The Third Side: The Mediator

Reconciling Conflicting Interests

A Mediator's Guide to the Beyond Intractability Website

  • When two people are engaged in a conflict do you offer to get involved to help them think through the problem?
  • Are you the kind of person whom others come to for help in dealing with their problems?
  • In a conflict situation, do you try to find a solution that works well for everyone involved?

If you answered "yes" to one or more of the above questions, then you may be a mediator. And if you are a mediator, then this site is for you!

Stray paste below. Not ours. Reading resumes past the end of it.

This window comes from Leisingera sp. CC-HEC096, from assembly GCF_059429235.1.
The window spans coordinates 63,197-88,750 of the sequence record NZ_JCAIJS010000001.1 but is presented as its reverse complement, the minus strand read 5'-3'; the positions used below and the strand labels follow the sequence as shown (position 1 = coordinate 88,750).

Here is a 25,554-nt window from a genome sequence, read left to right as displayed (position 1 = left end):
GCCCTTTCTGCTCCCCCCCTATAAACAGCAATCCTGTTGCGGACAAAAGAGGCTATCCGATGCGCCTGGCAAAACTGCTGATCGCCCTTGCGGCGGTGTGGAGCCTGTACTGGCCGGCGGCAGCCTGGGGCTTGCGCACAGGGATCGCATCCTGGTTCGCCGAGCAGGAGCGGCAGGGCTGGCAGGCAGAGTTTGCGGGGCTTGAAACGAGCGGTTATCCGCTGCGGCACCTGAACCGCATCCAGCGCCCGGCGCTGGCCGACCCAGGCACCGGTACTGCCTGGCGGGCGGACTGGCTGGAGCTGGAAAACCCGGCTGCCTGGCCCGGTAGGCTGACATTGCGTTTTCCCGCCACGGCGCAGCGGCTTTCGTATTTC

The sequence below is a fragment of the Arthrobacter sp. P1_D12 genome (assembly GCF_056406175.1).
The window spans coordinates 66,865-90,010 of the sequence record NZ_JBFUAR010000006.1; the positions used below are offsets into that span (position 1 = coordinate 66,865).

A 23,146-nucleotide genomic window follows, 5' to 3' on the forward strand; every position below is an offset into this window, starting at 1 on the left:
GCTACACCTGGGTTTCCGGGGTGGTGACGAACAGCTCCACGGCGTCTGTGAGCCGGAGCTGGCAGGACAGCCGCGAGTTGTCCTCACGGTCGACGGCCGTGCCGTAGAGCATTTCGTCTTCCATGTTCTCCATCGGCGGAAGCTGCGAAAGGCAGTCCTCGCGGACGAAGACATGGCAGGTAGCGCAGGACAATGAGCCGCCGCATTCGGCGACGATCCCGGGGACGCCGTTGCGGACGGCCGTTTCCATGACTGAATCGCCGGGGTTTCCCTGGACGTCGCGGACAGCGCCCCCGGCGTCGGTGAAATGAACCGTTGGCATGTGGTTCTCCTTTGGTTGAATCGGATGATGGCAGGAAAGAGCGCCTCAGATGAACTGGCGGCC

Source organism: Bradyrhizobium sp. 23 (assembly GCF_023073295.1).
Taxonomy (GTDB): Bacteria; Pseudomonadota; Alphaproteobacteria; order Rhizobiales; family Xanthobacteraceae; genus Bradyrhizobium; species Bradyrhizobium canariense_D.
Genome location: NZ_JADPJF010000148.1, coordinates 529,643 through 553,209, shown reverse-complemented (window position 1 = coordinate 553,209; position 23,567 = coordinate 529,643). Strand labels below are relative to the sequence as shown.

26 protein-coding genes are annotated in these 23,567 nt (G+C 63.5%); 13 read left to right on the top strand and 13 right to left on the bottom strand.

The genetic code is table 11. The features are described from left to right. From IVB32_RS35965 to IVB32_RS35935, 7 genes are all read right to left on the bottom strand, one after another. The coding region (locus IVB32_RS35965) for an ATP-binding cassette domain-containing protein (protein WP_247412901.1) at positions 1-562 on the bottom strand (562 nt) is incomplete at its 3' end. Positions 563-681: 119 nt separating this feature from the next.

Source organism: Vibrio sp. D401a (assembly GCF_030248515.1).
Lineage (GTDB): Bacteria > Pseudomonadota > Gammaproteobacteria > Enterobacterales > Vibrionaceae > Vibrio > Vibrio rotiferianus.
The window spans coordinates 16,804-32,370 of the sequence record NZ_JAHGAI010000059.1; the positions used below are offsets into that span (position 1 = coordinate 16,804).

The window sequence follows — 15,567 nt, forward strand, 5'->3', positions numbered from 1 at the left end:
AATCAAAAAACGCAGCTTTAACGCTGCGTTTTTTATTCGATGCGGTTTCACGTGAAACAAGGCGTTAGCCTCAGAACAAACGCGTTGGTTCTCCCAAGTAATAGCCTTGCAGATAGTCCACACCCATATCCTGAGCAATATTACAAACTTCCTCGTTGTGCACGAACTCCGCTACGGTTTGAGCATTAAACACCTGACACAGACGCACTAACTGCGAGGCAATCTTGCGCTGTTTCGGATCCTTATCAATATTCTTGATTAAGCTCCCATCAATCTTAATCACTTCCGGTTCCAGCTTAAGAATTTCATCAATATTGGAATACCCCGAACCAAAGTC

Who are Mediators?

Mediators are people who — officially or unofficially — get involved in a dispute in order to help the parties resolve it. Unlike arbitrators or judges, mediators have no power to define or enforce an agreement, but they can help the parties to voluntarily reach agreement by helping them identify their options and engage in negotiation. Heads of state or their envoys often act as official mediators in international conflicts; ombudsmen may do so at the organization level. Informal intermediaries — sometimes called Track II diplomats — do the same at the international level, and, co-workers, friends, or family members can act as informal intermediaries in workplace, family, or neighborhood conflicts.

For More Information

Much of the material on this user guide is drawn from Thanks to William Ury and Joshua Weiss for giving us permission to republish their material here.